A patent waiver refers to the government’s waiver of rights in an invention arising from DOE-funded research so that private entities may expedite commercialization, quickly bringing their technologies from lab to market. There are three types of waivers: Advance, Identified, and Class patent waivers.
As stated in 10 CFR 784.3 - Policy, Section 6 of Public Law 96-517 (the Bayh-Dole patent and trademark amendments of 1980), as amended, as codified at 35 U.S.C. 200 —212, provides that title to inventions conceived or first actually reduced to practice in the course of or under any contract, grant, agreement, understanding, or other arrangement entered into with or for the benefit of the Department of Energy (DOE) vests in the United States, except where 35 U.S.C. 202 provides otherwise for nonprofit organizations or small business firms. However, where title to such inventions vests in the United States, the Secretary of Energy (hereinafter Secretary) or designee may waive all or any part of the rights of the United States, subject to required terms and conditions, with respect to any invention or class of inventions made or which may be made by any person or class of persons in the course of or under any contract of DOE if it is determined that the interests of the United States and the general public will best be served by such waiver. In making such determinations, the Secretary or designee shall have the following objectives:
- Making the benefits of the energy research, development, and demonstration program widely available to the public in the shortest practicable time;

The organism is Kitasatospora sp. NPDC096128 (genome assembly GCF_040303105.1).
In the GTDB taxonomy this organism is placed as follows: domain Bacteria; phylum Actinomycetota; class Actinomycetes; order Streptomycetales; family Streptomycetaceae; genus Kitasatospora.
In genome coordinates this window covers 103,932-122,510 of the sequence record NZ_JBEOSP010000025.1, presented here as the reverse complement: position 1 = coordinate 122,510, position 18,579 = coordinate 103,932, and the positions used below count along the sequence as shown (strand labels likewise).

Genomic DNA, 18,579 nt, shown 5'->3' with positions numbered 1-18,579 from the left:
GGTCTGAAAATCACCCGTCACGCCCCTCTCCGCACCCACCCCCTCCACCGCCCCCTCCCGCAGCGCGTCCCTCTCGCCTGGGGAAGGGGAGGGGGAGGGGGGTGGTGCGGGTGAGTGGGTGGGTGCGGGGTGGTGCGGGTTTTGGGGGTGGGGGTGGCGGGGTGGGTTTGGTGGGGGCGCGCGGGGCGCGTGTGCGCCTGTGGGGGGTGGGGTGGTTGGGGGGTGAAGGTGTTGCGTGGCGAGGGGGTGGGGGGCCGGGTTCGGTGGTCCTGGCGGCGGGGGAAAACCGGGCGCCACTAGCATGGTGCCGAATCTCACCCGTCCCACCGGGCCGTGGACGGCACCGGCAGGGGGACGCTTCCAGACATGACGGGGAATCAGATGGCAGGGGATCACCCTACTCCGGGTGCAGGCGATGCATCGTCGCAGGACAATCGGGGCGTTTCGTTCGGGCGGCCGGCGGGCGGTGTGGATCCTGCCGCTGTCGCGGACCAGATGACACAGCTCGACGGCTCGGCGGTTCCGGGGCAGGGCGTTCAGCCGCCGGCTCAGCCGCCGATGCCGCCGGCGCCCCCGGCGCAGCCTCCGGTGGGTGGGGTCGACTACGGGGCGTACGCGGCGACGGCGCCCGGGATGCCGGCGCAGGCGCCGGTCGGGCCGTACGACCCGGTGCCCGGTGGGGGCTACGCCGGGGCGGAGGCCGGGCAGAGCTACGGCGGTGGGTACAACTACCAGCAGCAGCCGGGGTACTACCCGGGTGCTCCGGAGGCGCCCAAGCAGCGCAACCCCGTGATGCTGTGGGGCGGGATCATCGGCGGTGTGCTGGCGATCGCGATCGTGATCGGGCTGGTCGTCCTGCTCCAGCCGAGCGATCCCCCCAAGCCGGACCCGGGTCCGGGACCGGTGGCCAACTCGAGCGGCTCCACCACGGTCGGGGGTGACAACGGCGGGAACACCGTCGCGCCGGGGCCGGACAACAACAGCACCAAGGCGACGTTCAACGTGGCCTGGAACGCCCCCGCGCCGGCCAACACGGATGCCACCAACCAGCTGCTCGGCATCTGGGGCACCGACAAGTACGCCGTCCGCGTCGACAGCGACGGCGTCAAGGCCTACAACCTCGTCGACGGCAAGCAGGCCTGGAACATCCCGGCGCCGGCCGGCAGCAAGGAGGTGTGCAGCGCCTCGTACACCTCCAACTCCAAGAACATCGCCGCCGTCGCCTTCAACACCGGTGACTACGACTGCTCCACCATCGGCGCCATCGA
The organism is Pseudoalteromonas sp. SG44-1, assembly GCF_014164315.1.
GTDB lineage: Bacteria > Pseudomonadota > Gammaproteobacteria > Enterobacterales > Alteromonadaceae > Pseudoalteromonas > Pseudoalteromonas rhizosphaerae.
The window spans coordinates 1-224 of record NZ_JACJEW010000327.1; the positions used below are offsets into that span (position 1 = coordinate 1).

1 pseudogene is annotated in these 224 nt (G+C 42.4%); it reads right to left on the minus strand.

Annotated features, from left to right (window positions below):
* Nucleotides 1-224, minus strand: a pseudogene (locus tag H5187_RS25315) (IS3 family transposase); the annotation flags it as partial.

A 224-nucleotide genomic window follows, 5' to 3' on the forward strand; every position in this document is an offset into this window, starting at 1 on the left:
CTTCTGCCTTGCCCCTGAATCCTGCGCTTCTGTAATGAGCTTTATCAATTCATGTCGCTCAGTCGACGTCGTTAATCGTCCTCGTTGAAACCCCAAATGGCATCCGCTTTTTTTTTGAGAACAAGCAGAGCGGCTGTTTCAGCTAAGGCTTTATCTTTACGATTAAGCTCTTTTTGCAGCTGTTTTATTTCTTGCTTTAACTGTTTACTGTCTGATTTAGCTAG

- Promoting the commercial utilization of such inventions;
- Encouraging participation by private persons in DOE's energy research, development, and demonstration programs; and
- Fostering competition and preventing undue market concentration or the creation or maintenance of other situations inconsistent with the antitrust laws.
If it is not possible to attain these objectives immediately and simultaneously for any specific waiver determination, the Secretary of the Department of Energy or designee will seek to reconcile these objectives in light of the overall purposes of the DOE patent waiver policy, as set forth in section 152 of the Atomic Energy Act of 1954, 42 U.S.C. 2182, section 9 of the Federal Nonnuclear Energy Research and Development Act of 1974, 42 U.S.C. 5908, Public Law 99-661, 42 U.S.C. 7261a, and, where not inconsistent therewith, the Presidential Memorandum to the Heads of Executive Departments and Agencies on Government Patent Policy issued February 18, 1983 and Executive Order No. 12591 issued April 10, 1987.